Maybe you’ll find out that your not really much of a sprinter (let’s go take the competition down!”) but more like the entrepreneur who takes his or her time strategizing or planning. That’s fine.
You should know, however, what you need to do when you’re in situations where you need to sprint and run as fast as the wind to produce results. Can you think of ways to motivate you to get out of your the planning comfort zone? Do you have somebody who can help you get on your toes or shove you into action?
Or what if you realize that you’re more like a marathoner who can go on and on, won’t take no for an answer, and even would be willing to turn night into day just to finish the race?
Of course, you need to be careful to not burn yourself out. A constant reminder to leisurely walk in the woods for some breathing space will help you a lot. If you see unnerving signs in you of being a workaholic, you need to explore good diversion methods when the going gets rough to de-stress you, which will be very beneficial for you and your business in the long haul.
Finding out and overcoming your weak points as an entrepreneur is equally important as knowing how you can leverage your strengths for your cyber business’ success. For example, you’ll be able to:
- Know the types of people who can complement your work style and leadership qualities.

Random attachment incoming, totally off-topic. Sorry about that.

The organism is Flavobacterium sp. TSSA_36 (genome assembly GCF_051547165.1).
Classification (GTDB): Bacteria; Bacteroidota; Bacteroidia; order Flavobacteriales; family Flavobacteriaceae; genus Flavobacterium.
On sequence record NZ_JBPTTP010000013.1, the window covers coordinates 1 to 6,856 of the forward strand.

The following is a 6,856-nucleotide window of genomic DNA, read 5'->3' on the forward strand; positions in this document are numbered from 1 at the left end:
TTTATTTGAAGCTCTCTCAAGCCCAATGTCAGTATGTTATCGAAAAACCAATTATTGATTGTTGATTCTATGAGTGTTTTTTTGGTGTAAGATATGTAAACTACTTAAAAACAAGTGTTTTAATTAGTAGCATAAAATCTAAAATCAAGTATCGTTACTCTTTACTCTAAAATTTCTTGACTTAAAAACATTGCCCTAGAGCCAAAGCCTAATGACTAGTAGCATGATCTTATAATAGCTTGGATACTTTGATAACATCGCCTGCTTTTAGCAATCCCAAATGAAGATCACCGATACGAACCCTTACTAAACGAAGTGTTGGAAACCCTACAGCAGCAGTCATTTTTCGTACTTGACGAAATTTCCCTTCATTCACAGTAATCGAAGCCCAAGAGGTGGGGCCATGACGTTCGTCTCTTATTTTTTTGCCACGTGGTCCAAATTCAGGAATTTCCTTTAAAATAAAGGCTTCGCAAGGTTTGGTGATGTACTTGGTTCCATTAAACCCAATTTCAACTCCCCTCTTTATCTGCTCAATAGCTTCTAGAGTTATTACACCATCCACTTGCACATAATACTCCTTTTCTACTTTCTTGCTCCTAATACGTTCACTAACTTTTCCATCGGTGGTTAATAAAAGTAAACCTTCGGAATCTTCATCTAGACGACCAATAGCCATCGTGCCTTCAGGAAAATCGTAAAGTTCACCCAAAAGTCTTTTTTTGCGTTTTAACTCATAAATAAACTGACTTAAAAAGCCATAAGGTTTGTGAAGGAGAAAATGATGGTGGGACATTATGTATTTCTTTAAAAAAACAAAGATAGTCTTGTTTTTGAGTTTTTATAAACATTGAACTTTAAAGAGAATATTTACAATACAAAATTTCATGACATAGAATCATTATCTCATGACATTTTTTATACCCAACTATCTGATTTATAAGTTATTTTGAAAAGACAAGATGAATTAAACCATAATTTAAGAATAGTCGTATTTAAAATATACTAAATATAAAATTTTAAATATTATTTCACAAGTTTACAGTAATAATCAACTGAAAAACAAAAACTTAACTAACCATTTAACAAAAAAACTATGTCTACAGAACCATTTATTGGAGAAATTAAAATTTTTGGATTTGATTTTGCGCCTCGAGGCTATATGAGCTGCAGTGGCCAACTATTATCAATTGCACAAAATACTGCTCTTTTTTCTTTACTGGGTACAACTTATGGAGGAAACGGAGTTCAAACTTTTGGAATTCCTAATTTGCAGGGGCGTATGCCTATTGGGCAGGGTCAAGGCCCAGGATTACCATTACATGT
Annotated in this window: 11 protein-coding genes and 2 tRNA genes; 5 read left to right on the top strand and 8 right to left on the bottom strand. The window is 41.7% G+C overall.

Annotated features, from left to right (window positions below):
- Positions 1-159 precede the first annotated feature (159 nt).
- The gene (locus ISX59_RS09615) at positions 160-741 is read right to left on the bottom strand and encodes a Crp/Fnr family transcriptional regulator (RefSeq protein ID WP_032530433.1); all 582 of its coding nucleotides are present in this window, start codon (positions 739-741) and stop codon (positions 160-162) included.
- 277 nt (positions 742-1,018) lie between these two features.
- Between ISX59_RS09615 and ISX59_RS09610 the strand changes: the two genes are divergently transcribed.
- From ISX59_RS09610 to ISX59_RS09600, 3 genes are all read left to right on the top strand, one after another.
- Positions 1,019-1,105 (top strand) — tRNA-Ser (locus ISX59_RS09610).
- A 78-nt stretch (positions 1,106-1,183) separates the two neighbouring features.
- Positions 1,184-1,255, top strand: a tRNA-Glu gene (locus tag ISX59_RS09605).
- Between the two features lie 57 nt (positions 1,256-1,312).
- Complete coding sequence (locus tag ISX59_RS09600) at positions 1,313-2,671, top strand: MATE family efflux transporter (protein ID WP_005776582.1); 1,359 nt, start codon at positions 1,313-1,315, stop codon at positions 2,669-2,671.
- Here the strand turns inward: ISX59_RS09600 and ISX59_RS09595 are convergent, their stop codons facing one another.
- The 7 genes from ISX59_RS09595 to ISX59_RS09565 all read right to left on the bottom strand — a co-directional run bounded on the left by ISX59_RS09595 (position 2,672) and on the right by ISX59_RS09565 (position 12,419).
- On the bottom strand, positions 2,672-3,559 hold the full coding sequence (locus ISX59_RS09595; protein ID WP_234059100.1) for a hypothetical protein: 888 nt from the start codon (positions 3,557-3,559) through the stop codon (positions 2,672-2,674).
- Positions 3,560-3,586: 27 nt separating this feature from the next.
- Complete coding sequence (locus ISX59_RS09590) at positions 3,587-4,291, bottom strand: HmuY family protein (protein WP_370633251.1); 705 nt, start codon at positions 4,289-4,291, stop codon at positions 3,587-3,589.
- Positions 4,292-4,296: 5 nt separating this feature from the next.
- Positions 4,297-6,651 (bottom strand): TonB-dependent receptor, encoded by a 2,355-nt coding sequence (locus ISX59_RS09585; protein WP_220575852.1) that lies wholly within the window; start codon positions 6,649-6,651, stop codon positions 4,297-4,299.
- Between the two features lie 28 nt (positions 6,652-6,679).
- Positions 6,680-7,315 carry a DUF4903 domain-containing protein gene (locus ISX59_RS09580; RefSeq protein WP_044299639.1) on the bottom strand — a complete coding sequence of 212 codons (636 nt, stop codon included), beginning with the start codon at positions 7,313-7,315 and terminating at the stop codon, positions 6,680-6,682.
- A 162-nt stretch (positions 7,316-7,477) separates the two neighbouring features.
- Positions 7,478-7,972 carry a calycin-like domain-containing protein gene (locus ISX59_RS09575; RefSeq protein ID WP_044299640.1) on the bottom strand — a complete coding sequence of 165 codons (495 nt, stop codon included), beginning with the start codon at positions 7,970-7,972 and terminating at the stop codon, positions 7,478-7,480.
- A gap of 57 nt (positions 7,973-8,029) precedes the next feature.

- Focus on providing products and services that are in line with your core skills and competencies.
- Improve weak areas or preempt blind spots that you might most likely trip over.
- Build on a long-term strategy that matches how you do business.
When you are confident to claim that you can be a successful entrepreneur because you took time to know yourself better when running a business (again, no matter how small), you can now proceed applying yourself in the nitty-gritty of your cyber business.
If you’re already well-versed with the technical aspects of the cyber business you want to set up (for example, e-commerce, web design services, or mobile app development), then this should give you more of a head start.
You should never forget that there are other aspects of cyberpreneurship that can’t ever be coded with a programming language. You as the “techie” would need to seamlessly morph with “The Entrepreneur” inside you. After all, you’re on the road to building a business in real life, and this can’t be done 100% virtually.
On the other hand, if you’re just a tech-newbie but you still think that cyber business is something you want to pursue (because there are a lot of non-techies who make six figure paychecks just by unboxing toys on Youtube), then it’s never too late to get started.
There are a lot of platforms and services that won’t require you to program, enter Boolean terms, or build something from the ground up.
Be patient to learn new things and don’t get too overwhelmed when you hear big or abstract words like web analytic, cloud synchronization, or maybe a hashtag.
Digest information in smaller pieces or find someone who can explain it you in layman’s terms. If you can’t find anybody to help you with the technical details, well, the Web is an ocean of resources that you can dive into. Take e-courses or join online groups. Be hungry to devour the information you need.
When you decide to start your cyber business, no matter which step you’re going to take next, there’s just one critical thing you need to strive for: That is, to keep going.